[gplus count=”true” size=”Medium” ]It was one of those perfect summer afternoon’s when we pulled into the parking lot for Lollypop Farm. The sky was a robin’s egg blue. It was hot. Not so hot that the dogs in the ex-pens scattered across the lawn of the animal shelter would be uncomfortable.
We’d been lured out because of a promotional event taking place over the weekend. Volunteers with several breed specific rescue organizations would be available to talk to the public. Having euthanized our beloved Great Dane only five months ago, we were still a bit numb, but willing to see if we could find another heart dog.
After spending some time inside the shelter, we ambled outside and started walking across the grounds. Near the north side of the building, at the edge of the grass and close to the pavement, I saw one ex-pen with a small table next to it. There were scattered papers and some pamphlets on the table and an empty chair next to it.
I glanced down into the ex-pen and felt a jolt of recognition. Curled into itself, sleeping, was one of the most gorgeous dogs I’d ever seen. This dog looked like it was sculpted from marble so perfectly chiseled was its muscled, brindle body.
I was mesmirized.
As I held my breath and feasted my eyes, the dog opened it’s doe-shaped eyes, lowered it’s head and stretched his hind end into an easy, catlike motion that elongated his spine. There he stood on all four, thin legs. His huge soft-brown eyes looked into mine. I felt myself settle into a calm state of certainty. My heart whispered, “You can do this.”
I picked up one of the brochures from the table and read: Adopt an Ex-Racing Greyhound. While my husband and I read about how the adoption process worked, the woman who owned the dog inside the ex-pen returned. We talked briefly. I pocketed the brochure and left with my husband and young son.
Those were early days for greyhound rescue. It was 1991 and the internet was in its infancy. Going online to do any kind of research about these dogs wasn’t possible. Two days later, I picked up the brochure, and called the telephone number listed on the back and left a message asking if someone could return my call.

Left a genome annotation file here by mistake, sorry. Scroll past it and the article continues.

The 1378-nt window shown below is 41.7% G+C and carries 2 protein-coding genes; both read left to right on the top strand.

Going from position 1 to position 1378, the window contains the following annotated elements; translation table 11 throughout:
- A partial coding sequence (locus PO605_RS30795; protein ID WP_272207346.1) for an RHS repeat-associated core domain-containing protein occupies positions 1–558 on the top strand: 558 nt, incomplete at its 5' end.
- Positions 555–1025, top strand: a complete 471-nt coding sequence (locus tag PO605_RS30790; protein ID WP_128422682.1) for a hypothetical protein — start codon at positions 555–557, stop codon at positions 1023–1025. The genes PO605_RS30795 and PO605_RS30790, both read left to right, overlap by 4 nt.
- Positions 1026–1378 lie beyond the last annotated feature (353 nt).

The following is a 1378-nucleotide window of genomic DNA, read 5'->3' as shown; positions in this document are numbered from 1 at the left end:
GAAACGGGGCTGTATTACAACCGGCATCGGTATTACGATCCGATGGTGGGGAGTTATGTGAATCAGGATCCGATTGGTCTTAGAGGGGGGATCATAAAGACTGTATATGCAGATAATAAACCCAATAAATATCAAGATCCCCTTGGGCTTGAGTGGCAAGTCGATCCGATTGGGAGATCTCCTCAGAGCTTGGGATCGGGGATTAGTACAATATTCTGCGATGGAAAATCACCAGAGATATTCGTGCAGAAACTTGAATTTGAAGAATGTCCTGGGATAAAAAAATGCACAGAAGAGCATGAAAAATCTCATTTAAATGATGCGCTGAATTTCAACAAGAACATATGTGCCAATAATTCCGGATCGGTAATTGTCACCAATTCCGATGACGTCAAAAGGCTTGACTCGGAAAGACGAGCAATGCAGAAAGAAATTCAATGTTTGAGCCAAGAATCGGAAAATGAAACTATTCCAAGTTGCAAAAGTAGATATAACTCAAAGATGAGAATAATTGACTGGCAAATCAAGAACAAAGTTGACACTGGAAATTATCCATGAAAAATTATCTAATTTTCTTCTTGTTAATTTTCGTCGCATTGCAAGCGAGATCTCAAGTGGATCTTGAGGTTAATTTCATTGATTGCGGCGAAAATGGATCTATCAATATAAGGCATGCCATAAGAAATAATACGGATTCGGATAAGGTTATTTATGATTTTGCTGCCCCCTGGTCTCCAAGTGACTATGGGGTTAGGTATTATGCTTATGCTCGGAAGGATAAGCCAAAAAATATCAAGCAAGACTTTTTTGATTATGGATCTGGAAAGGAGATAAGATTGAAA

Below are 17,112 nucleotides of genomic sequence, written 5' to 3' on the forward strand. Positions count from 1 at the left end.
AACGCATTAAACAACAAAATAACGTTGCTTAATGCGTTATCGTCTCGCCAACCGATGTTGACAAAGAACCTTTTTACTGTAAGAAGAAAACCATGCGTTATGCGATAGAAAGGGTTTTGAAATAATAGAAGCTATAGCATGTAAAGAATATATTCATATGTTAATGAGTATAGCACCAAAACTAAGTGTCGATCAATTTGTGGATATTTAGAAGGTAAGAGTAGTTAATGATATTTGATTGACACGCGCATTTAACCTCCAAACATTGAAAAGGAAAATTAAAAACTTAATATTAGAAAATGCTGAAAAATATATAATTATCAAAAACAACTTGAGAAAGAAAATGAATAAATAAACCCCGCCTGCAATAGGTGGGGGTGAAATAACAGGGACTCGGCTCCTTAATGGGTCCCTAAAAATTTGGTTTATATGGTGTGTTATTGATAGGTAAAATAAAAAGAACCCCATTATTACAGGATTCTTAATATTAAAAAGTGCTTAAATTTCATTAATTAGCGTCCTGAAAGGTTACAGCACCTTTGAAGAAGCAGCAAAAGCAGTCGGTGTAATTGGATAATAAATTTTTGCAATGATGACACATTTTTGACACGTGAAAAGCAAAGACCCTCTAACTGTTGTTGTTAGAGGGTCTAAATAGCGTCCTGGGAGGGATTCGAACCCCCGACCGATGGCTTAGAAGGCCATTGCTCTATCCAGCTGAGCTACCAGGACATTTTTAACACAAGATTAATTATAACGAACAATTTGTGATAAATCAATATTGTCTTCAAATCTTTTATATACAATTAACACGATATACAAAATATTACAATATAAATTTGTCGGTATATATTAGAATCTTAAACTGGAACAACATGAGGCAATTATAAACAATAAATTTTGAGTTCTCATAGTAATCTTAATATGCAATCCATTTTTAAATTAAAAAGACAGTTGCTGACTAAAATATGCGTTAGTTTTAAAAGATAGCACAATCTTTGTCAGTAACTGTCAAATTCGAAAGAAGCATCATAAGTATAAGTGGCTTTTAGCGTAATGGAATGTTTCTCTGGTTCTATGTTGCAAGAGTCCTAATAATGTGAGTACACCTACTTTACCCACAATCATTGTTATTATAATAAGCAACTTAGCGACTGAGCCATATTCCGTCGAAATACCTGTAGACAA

Another three days passed before I heard back from anyone. The woman I spoke with introduced herself as the Volunteer Director for the greyhound adoption program that covered almost all of western and central New York state. Her name was Annie and we spoke for over an hour.
We talked about dogs we’d loved and lost. She was no stranger to having had to euthanize dogs that left gaping holes in your heart and she understood when I explained that my family couldn’t bear to have another Great Dane. But. We liked large dogs and, if we met with her organization’s approval, we were interested in adopting a large, male, ex-racing greyhound.
Now it was her turn to ask questions. Did we have cats? Had we ever used a crate to introduce a dog into our home? Was our yard fenced? Yes to the first two questions and No to the last one. Our two cats were used to living with dogs. We’d used a crate with our dane when he was a puppy. We weren’t opposed to fencing our yard if that was going to be the deal breaker for our getting a dog. We weren’t concerned about the coat color of the dog as temperament and physical size topped our list for what we wanted.
That phone call qualified as our “home visit” as there weren’t any volunteers for this organization in our local area. The woman we’d been talking with, Annie, lived two hours west of us. She had heard enough during this one call to feel comfortable putting us on a list for getting a dog.
Now all we had to do was send her our vet’s recommendation and wait.